It only takes about seven pages to begin to feel pained—even offended—by Joseph Riippi’s Because. This is primarily because every single sentence in the book (spoiler alert: except the last) begins with the words “I want.” A structure like this poses serious problems for a reader like me and like most of us, hyper-aware of the sins of heavy-handedness and bared authorial intention as we are. Because’s offenses against a readerly sensibility include:
1) Narcissism. It’s hard to like a book authored by someone who seems to speak only about himself.
Caveat: Riippi knows this. He says:
I want to feel less narcissistic for writing this.
I want to be honest in writing this, even if honesty means narcissistic feelings.
2) Melodrama/naïveté. The battle of the genuine vs. the ironic has been played out on many fields in the last few decades. I’m most acquainted with David Foster Wallace’s part in the battle for a post-postmodern literature that might be honest with the reader without being formally regressive. People mostly cite his “E Unibus Pluram” essay from A Supposedly Fun Thing I’ll Never Do Again when referring to this tension.
Caveat: Riippi also knows this, and he is willing to own it.
I want you to know I mean this completely and sentimentally but unabashedly and honestly and without shame.
3) The economics. What right does a white American male with the wherewithal to write a book have wanting so many things? It would be easy to tee up Because as a “typically American” book, so focused on personal desires that it fails to consider the actual hardships of the external world.
Caveat: I’m pretty sure Riippi knows this too. Not quite as explicitly, but his desires are so robust, so myriad, that such an acknowledgment often seems implicit in them. In this section, for example:
I want better cellular reception. I want an espresso machine. I want espresso to be good for me. I want health to be delicious. I want all that is delicious to be good for me and all that is disgusting to be good for me…I want a self-filling refrigerator and self-cleaning pans and pots that never stain.
All of which is to say that Because feels to me as if it is kind of supposed to be painful to read. I came in knowing the “I want” premise of the book, expecting Because to be an experimental novel that would be a little difficult to get through. And it is that, but not in the way you think of experimental—distant from the reader, difficult in terms of breaking the code of its linguistic tricks. Instead, it is so open, bleeding, and honest that it is almost impossible to stand. This is its own kind of experimentation, I think, and an extremely valuable one—both in making us examine our readerly biases and in urging us, time after time, to transcend them by sticking with the narrator on a project, he admits, he is so unsure about.
All that said, there’s more to Because than just “its simple mantra-like structure,” as Kevin Sampsell’s blurb calls it. The book is split up into segments that are usually between one and four pages long, titled with the first line of each section. The “wants” often shift dramatically within a given section, from college-ruled paper to grandmother’s grocery lists to bioluminescent flowers, for example. But the book really begins to stride when Riippi stays on a subject for the entirety of a section, or longer. In one segment, he speaks of his friend Jenns; how as the only freshmen on the high school football team he and Jenns had their heads shaved by a guy named Gator; how Jenns took the fall after the team TP’d a cheerleader’s house; how Jenns shot himself, later, leaving an indelible mark on the narrator’s life. The narrative continuity of sections like this is striking in a work that usually shifts desires and subjects rapidly. The Jenns thread and a few others like it almost constitute a sort of home, reminding us, suddenly, how welcome such a narrowed focus can be.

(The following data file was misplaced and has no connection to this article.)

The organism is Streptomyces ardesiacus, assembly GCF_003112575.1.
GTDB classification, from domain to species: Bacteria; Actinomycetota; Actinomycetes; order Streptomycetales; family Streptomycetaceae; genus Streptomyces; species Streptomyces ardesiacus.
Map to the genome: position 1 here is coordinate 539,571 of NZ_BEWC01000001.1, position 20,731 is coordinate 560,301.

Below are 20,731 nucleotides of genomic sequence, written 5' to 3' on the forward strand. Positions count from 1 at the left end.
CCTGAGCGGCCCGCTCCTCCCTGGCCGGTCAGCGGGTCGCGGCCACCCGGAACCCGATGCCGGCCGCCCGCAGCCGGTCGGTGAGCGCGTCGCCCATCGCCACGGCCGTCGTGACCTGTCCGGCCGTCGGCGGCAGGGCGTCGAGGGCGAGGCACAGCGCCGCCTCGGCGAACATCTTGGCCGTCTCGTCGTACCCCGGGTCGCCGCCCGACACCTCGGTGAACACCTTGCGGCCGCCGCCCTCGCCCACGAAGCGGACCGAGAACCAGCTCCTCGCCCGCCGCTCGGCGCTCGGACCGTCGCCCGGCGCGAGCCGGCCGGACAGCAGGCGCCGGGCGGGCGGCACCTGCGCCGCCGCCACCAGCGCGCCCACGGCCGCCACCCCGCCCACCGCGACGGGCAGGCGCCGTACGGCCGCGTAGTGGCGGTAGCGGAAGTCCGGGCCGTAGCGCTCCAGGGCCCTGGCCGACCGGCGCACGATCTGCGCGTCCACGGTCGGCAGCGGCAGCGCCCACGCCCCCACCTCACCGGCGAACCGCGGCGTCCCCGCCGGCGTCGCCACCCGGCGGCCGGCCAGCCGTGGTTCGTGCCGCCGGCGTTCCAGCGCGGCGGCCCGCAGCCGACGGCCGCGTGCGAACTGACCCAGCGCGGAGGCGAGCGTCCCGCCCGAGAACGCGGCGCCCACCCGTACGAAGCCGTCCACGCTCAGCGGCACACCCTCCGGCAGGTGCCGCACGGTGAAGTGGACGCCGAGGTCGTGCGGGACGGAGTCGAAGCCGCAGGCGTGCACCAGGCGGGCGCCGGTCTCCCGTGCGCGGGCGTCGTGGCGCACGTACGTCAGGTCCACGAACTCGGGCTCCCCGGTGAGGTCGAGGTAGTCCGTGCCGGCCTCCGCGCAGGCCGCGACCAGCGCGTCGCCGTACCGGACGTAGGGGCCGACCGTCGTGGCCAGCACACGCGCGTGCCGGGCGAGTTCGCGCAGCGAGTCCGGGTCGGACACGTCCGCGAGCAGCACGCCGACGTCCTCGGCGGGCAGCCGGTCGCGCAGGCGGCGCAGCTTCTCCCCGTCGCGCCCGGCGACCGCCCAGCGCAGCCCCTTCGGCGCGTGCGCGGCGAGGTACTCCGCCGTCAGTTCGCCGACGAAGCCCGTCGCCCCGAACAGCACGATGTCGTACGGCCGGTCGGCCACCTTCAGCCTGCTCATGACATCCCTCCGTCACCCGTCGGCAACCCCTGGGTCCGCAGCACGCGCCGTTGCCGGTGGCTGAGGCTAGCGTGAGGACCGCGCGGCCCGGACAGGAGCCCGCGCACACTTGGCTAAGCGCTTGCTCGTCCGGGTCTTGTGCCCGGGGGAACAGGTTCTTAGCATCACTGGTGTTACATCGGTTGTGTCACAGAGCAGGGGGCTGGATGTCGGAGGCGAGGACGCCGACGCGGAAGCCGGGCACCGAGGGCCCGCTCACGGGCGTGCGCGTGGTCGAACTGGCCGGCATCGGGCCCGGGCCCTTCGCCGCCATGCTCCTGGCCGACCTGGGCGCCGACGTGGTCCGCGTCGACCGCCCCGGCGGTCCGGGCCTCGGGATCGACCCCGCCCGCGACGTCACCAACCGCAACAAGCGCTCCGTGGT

But perhaps the most interesting strand that comes out of Because is a certain kind of “want” peppered across the book, especially in its later pages: the desire to live fully and dangerously in a world where our lives can often feel sanitized and certain.
I want to narrowly escape an explosion. I want to hear the sounds of falling bombs. I want to drop for cover and pray, to dig inside my helmet for a rosary or talisman, to hear over the cataclysm the prayers of all my brothers who surround me.
I want to tie tourniquets and grasp bloody hands. I want to learn the Last Rites by heart.
Passages like these feel odious at first, wildly privileged. They seem to make tragedy into a tourist attraction, commodify suffering instead of rejecting it as those who have experienced it would urge anyone to do. But upon encountering this sentiment again and again, the reader has no choice but to begin to understand it. Riippi’s speaker wants to live—and so might you, if you’re warm and safe somewhere now. It is only that Riippi is not afraid to say so.
This is a sensation that occurs more and more as you enter the book’s later pages: Riippi simply has no fear of how he will be perceived. Perhaps the most recurring image in Because is the narrator’s grandfather pounding a nail into a cedar tree with his bare hand. It is a fitting metaphor for the work Joseph Riippi has done with this book. It hurts, a lot, to read something so raw, composed with few tools besides human desire. But once you have finished—once the proverbial nail is in the tree—it is even more difficult to get it back out, to forget a book as open and rending as this.
 In another example from 1997, Wallace called David Markson’s Wittgenstein’s Mistress “a magical book, not because it alternates between incredible intellectual stunt-pilotry and pathos but because it manages to marry the two in a way that—I mean, that’s what my dream is, to someday be able to do something like that.” KCRW Bookworm interview, 1997. ~20:30.